Over five years of on-the-ground research. Almost three years of writing and rewriting. And my book about migrant workers and African refugees in Israel just isn’t selling.
I’ve spent more than two years addressing everything in my control (with the help of an excellent literary agent who has sold some very big books). My experiences as a journalist–and some appalling numbers from the publishing industry–leave me to conclude that editors are passing on my book because I’m a woman.
I’ve also gotten the sense that publishers aren’t interested because the discourse about Israel-Palestine is locked into an overly simplistic discussion of a bilateral “conflict” when—as Israel’s treatment of migrant workers and African refugees shows—the conversation needs to be about the Jewish state’s denial of human rights to ALL non-Jews.
And then there’s the issue of violence. As the old journalism adage goes, “If it doesn’t bleed, it doesn’t read.” My experiences with the publishing industry suggest that this holds as true now as ever.
In this post, the first of a three-part series, I’ll talk about what it means to be a woman in journalism and publishing.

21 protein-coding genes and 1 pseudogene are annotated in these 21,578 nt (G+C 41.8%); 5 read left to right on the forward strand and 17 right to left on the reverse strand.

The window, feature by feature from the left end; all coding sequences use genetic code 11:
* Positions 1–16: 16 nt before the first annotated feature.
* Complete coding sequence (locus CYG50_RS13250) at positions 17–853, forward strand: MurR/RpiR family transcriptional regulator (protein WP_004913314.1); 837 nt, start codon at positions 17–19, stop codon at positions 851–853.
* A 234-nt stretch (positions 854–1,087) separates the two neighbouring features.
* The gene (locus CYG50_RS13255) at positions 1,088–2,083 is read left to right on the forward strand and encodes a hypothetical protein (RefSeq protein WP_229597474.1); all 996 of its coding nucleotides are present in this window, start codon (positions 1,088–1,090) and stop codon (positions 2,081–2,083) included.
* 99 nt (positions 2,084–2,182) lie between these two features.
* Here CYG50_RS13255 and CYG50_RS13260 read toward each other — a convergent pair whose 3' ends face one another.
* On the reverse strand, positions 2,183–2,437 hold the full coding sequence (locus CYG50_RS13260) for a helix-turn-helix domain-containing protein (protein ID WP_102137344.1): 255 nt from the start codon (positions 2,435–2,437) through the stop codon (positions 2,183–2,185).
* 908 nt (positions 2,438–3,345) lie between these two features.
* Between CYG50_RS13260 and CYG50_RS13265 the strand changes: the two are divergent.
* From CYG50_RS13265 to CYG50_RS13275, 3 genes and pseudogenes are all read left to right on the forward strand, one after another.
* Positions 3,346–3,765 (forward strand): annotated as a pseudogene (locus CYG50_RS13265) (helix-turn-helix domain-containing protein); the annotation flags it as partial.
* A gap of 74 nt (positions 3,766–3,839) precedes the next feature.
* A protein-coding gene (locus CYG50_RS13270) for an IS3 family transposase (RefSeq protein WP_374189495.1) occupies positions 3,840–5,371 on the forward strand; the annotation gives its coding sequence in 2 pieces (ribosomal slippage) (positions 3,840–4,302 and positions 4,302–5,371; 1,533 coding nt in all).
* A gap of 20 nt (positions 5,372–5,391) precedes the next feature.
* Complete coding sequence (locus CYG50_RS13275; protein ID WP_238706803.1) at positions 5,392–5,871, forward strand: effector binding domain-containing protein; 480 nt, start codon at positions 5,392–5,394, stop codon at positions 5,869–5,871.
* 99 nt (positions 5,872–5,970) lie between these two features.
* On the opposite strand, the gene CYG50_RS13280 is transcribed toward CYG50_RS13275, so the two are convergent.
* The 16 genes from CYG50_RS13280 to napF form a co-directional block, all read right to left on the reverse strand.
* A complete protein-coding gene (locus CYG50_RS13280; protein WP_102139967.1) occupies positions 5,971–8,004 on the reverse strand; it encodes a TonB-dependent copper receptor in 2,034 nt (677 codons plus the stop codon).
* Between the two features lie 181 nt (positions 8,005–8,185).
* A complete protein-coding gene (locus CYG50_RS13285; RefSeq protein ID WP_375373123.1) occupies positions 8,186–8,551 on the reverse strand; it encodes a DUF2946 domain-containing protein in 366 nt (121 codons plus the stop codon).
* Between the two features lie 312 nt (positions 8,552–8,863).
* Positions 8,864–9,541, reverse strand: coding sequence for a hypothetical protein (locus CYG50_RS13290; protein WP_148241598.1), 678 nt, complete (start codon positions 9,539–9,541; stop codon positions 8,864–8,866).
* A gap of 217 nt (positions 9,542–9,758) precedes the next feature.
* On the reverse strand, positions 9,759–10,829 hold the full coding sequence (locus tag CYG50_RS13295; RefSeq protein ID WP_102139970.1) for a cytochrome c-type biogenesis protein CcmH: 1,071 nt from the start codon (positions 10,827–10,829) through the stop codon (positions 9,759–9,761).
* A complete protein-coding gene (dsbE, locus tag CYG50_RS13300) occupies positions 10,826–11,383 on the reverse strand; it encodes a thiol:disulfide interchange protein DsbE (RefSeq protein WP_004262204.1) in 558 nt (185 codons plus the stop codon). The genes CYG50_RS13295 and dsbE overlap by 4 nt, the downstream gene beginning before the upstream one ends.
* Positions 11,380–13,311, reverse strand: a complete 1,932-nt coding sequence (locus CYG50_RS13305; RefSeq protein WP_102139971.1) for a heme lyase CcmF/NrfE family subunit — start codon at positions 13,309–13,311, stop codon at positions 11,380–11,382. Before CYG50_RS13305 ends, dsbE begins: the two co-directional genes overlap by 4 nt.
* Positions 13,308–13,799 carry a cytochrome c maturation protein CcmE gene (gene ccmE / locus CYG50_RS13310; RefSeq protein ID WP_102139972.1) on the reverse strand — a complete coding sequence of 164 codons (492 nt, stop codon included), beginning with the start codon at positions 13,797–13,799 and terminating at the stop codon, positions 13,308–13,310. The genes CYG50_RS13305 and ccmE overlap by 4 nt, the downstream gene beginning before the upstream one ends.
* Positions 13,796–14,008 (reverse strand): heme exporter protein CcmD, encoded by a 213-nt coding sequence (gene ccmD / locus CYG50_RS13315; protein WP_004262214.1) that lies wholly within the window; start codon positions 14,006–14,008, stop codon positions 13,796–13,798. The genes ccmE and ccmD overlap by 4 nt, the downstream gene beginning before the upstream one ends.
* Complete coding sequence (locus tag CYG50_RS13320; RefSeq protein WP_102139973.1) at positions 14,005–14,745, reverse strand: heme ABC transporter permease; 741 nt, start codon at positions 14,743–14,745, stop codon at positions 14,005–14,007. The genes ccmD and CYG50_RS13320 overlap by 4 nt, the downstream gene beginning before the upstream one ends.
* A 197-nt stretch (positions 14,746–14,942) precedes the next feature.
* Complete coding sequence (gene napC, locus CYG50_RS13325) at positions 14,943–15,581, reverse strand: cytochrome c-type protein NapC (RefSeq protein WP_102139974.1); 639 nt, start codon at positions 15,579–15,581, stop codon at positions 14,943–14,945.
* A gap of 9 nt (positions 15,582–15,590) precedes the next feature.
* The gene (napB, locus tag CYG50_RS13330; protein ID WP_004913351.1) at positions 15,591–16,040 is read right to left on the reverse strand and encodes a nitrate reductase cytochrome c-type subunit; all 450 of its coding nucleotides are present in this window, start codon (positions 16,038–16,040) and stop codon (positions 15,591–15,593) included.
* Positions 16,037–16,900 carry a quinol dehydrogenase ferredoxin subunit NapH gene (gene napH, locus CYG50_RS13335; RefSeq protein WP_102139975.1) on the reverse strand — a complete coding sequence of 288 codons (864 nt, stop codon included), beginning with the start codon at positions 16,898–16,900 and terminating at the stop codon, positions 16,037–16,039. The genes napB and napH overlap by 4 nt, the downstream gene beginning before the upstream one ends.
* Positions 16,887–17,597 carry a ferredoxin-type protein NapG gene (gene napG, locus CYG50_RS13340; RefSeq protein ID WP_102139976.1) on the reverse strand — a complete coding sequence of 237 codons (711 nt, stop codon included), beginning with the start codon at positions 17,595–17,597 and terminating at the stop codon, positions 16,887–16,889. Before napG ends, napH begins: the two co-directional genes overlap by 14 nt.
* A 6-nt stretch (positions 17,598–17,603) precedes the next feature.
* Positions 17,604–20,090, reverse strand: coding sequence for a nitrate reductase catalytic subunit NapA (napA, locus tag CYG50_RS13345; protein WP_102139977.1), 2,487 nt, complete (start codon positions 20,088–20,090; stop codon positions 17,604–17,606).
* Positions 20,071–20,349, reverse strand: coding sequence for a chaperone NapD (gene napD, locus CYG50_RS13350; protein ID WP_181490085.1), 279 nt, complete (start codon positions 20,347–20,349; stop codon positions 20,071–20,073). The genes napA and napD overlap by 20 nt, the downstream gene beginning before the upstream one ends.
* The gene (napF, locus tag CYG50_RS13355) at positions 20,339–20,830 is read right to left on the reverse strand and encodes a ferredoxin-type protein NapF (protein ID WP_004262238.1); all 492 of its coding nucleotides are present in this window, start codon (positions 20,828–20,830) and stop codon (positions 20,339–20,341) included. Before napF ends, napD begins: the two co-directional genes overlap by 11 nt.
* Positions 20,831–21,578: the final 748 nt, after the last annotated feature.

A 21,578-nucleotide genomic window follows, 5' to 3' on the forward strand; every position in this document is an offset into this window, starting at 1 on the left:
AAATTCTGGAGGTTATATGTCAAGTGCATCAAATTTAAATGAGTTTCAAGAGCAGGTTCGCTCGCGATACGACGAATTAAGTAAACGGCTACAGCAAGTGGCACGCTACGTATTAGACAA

I should have known that I was battling gender bias the moment my agent asked me if I could turn my original draft—a journalistic, semi-academic, discussion of non-Jewish, non-Palestinian “others” and their place in Israel—into “Eat Pray Love meets migrant workers.”
Yes, memoir was big at the time. But can you imagine an agent asking a male journalist to turn his investigative work into something less deliberate? Can you imagine a male journalist being urged to write about how “you bumped into this person who introduced me to that person”?
And doesn’t the term “male journalist” sound funny? That’s because we’re not used to hearing it. Male journalists are the norm and we don’t bother describing norms. We only describe the exception to the rule. Articles exclaiming how far “female journalists” have come or the “Unique advantage of ‘female war reporters” actually suggest that we haven’t come that far… otherwise, participating in our profession would be unremarkable, so unremarkable it wouldn’t need to be discussed in an article.
That’s not to say that my agent is to blame. He’s just a salesman—he’s a conduit for and reflection of market forces. And when it comes to publishing, women are relegated to particular corners of the industry.
Writing in The Washington Post...Read More